IT workforce development: A little workforce planning goes a long way

IT workforce development: A little workforce planning goes a long way

Editor’s note: This is Part II of a three-part series on the information technology worker shortage. Part I outlined the challenge facing businesses, and this segment will offer a look at what Wisconsin companies can do – and are doing – to address the IT worker shortage.
Milwaukee, Wis. – If the estimates are accurate, about 10 percent of all information technology positions will go unfilled this year, and then the IT labor shortage will kick into high gear. That’s the stark reality facing Wisconsin businesses, especially as Baby Boomers approach retirement.
Contrary to popular belief, information technology jobs are in plentiful supply and they pay well, so part of the challenge is delivering a counterintuitive message to people whose view of technology is shaped by post Y2K layoffs, fallout from the dotcom bust, and the off shoring of more technically oriented IT jobs.
Fortunately, the pace of awareness is gaining momentum among employers, and they are beginning to take some progressive steps. “I think there is a lot of activity in this area,” said Jim Rice, former president and CEO of the Information Technology Association of Wisconsin.
Value propositions
When it comes to retention, one place to start is by analyzing workforce demographics. Manpower, the Milwaukee-based employment services firm, uses value propositions for various age groups.

Rick Davidson

Rick Davidson, global chief information officer for Manpower, recommends dividing the workforce into three components: the young generation, ages 25 to 34; the mid-career generation, ages 35 to 54; and the mature generation, age 55 and older. Although they have common needs, there also are differences in their characteristics and what they need from employers.
The young generation, many of whom grew up as latch-key kids, generally is independent and technologically savvy, Davidson said. Members of this generation are not motivated by money alone, and they actively manage their careers. Their average tenure at a company is two to three years, so it’s more common for them to frequently change jobs.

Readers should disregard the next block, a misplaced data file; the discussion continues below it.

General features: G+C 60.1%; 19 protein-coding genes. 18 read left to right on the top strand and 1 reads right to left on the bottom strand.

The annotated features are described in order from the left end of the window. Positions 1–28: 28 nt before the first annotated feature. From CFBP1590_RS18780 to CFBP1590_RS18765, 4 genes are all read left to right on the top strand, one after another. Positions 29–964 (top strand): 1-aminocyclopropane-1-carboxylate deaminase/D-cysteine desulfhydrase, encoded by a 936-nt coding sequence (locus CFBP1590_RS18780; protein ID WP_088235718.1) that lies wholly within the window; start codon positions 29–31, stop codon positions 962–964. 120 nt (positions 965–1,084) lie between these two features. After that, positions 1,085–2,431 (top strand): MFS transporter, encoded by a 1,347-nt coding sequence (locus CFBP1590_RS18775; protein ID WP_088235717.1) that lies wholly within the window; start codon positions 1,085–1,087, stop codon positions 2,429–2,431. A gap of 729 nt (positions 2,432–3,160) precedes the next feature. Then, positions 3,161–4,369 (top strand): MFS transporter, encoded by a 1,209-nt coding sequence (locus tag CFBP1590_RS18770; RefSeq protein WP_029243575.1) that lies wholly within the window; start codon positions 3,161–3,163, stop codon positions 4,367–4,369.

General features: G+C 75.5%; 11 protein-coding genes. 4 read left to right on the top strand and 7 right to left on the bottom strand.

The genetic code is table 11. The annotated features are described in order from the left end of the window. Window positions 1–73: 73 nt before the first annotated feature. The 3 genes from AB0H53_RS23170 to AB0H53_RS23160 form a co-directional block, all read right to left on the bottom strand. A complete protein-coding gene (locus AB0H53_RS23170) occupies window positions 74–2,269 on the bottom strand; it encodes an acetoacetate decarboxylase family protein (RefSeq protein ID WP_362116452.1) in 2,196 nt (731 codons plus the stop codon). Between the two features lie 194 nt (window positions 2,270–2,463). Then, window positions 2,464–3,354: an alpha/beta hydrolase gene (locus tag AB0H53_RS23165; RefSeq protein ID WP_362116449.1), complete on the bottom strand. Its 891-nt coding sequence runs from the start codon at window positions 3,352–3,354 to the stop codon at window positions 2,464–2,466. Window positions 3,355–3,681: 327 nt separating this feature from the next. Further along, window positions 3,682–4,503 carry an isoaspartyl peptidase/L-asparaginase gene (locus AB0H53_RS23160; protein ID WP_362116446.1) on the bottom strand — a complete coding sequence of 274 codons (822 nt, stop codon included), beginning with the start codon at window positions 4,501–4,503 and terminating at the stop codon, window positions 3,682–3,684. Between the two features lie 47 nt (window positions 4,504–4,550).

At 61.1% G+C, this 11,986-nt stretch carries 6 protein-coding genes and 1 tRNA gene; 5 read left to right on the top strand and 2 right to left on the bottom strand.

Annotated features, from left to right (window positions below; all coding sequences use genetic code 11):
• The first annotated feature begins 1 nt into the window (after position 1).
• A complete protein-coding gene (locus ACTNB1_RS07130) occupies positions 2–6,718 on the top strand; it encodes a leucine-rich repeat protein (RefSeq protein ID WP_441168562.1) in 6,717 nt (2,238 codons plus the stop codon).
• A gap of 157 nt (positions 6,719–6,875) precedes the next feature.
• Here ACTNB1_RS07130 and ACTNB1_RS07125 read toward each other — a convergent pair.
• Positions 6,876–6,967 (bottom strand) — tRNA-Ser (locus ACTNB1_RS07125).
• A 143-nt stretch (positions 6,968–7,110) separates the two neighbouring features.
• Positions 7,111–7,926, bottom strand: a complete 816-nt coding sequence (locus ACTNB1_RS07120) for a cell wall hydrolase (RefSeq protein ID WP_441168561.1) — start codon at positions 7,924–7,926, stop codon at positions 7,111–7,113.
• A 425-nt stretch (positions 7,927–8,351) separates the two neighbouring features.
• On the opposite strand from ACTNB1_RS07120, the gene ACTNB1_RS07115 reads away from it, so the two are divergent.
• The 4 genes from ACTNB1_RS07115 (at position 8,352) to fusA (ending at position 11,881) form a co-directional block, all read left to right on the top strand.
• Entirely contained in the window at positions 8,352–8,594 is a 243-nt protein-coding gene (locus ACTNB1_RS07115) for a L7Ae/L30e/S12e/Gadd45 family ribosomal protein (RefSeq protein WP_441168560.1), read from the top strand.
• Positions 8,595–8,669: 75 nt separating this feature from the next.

Since the younger generation is focused on career acceleration, they will want to know how they can make an immediate contribution. Presented with the right challenge, they could be steered toward information technology careers. Since some of the “cooler” new-generation technology, aka Web 2.0, could have a profound influence on business, this might be an appealing area for young workers.
Those in the mid-career generation typically deal with work-life balance, and some are raising children and caring for aging parents. They might be working a lot of hours, feeling burned out, and longing for a career change. Their mid-career burnout might be an opportunity to re-ignite their passions and “retool” them into much-needed technologists, especially in good-paying positions where they can apply their analytical skills, creativity, and business knowledge.
Members of the mature generation, armed with a lifetime of know-how, might be looking to make a contribution past the normal retirement age. It is a generation that often is overlooked, and with so many of them close to retirement, they might want to “downshift” to a 20-hour-per-week role that could involve training their replacements.
“You have develop a unique value proposition for each of those groups that taps into what their needs are from the employers,” Davidson said, “and they are different.”
The not-so-tried but true
Several reader reactions to Part I of this series came from IT workers who are, or were, with organizations that haven’t made their workplaces attractive or challenging places to forge a technology career.

Laurie Benson